About 15 miles away from the Young farm is the nearly abandoned Cheshire, Ohio, a stark reminder of the economic power of the coal-burning industry. In 2001, the Agency for Toxic Substances and Disease Registry (ATSDR) reviewed environmental data provided by the US Environmental Protection Agency around AEP's General John M. Gavin plant and concluded that "sulfur dioxide and sulfuric acid levels in and around Cheshire pose a public health hazard to some residents, particularly residents with asthma."

Under threat of a lawsuit, AEP bought nearly all the private property in the village for about $20 million in 2002 – a price that gave most residents a deal well above property values.

Despite this record, AEP is proposing a new coal-burning plant in Meigs County and another across the river in New Haven, West Virginia where it already runs the Mountaineer and Philip Sporn plants. American Municipal Power–Ohio has also proposed a new plant in Meigs County, and a consortium of coal and energy companies called FutureGen, which includes AEP and coal giants Massey and Peabody, is considering the area to locate an experimental new facility.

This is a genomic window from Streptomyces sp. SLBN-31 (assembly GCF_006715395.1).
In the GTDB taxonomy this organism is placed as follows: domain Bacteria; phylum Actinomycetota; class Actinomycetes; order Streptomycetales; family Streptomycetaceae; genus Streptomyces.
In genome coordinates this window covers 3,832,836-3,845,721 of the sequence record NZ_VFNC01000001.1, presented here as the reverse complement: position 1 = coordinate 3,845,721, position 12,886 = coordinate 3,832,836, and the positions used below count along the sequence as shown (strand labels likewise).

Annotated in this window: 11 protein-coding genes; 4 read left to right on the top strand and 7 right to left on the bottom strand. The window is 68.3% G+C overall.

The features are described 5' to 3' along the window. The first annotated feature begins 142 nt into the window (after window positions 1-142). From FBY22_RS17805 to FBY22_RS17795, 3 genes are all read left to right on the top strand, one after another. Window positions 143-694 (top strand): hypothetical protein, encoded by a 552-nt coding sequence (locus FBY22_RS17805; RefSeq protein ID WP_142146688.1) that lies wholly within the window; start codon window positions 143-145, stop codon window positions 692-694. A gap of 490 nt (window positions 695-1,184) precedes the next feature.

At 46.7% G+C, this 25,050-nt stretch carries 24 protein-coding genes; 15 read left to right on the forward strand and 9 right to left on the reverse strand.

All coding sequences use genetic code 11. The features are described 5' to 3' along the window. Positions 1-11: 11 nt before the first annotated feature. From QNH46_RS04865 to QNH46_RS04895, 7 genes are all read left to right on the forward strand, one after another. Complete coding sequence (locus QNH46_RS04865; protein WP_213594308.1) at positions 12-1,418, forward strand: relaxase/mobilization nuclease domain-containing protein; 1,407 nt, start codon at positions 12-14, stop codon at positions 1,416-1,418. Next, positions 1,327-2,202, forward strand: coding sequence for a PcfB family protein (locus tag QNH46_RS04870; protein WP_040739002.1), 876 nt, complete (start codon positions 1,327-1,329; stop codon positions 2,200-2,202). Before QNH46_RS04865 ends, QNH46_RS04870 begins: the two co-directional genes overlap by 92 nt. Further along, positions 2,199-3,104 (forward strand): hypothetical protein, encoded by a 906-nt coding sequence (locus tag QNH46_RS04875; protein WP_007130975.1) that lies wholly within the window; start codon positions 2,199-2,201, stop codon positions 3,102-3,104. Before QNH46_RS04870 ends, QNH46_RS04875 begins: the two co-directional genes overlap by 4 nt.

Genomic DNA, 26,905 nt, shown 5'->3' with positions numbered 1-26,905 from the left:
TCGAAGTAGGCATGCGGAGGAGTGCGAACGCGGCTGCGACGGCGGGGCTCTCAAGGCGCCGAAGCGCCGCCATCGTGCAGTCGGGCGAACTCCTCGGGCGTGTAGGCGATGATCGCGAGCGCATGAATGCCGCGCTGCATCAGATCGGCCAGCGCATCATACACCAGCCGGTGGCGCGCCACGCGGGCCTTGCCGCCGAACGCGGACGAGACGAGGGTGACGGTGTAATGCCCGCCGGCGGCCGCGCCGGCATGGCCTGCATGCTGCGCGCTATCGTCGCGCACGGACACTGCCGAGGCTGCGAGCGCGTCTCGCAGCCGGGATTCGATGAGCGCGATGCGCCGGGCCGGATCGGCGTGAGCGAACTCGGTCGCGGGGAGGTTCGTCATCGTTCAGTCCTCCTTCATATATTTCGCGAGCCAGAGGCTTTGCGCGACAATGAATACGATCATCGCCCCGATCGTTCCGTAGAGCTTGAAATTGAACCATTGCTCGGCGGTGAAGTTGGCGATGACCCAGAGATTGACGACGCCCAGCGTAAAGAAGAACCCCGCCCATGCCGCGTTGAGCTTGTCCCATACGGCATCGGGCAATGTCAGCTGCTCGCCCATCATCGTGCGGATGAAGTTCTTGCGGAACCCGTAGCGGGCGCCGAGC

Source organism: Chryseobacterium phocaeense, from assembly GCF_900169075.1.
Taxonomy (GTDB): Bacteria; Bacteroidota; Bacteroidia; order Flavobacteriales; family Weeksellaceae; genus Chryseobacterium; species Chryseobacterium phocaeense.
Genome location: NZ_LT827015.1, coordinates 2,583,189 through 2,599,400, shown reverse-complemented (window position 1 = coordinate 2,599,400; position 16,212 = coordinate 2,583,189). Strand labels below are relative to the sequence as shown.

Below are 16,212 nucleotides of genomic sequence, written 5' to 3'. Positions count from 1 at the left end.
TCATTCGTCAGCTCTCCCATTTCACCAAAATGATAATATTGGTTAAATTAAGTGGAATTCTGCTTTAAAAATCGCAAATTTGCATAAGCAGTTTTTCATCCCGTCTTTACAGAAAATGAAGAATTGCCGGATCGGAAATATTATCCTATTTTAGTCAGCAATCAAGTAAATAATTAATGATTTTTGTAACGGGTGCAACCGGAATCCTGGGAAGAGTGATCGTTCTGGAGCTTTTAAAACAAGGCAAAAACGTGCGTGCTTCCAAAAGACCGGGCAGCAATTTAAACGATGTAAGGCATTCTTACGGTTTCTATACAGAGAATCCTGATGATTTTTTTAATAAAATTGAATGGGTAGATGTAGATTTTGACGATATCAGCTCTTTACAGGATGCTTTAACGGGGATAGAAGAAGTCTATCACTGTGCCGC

Clean Coal?

The plants proposed by AEP would use a new technology known as Integrated Gasification Combined Cycle (IGCC) that boasts drastically reduced sulfur dioxide (SO2), nitrogen oxide (NOx) and mercury emissions. The companies advertise the FutureGen plant as a zero emissions project, which would eliminate the SO2, NOx and mercury emissions and also sequester the greenhouse gas carbon dioxide (CO2).

In addition to citing the need to build new plants to meet increased demand, AEP also says the state of the art IGCC plants will create hundreds of jobs; for the Ohio plant alone, the company projects more than 1,000 temporary positions to open during construction followed by 125 permanent slots once the facility is running.

Local politicians and many residents welcome the plants.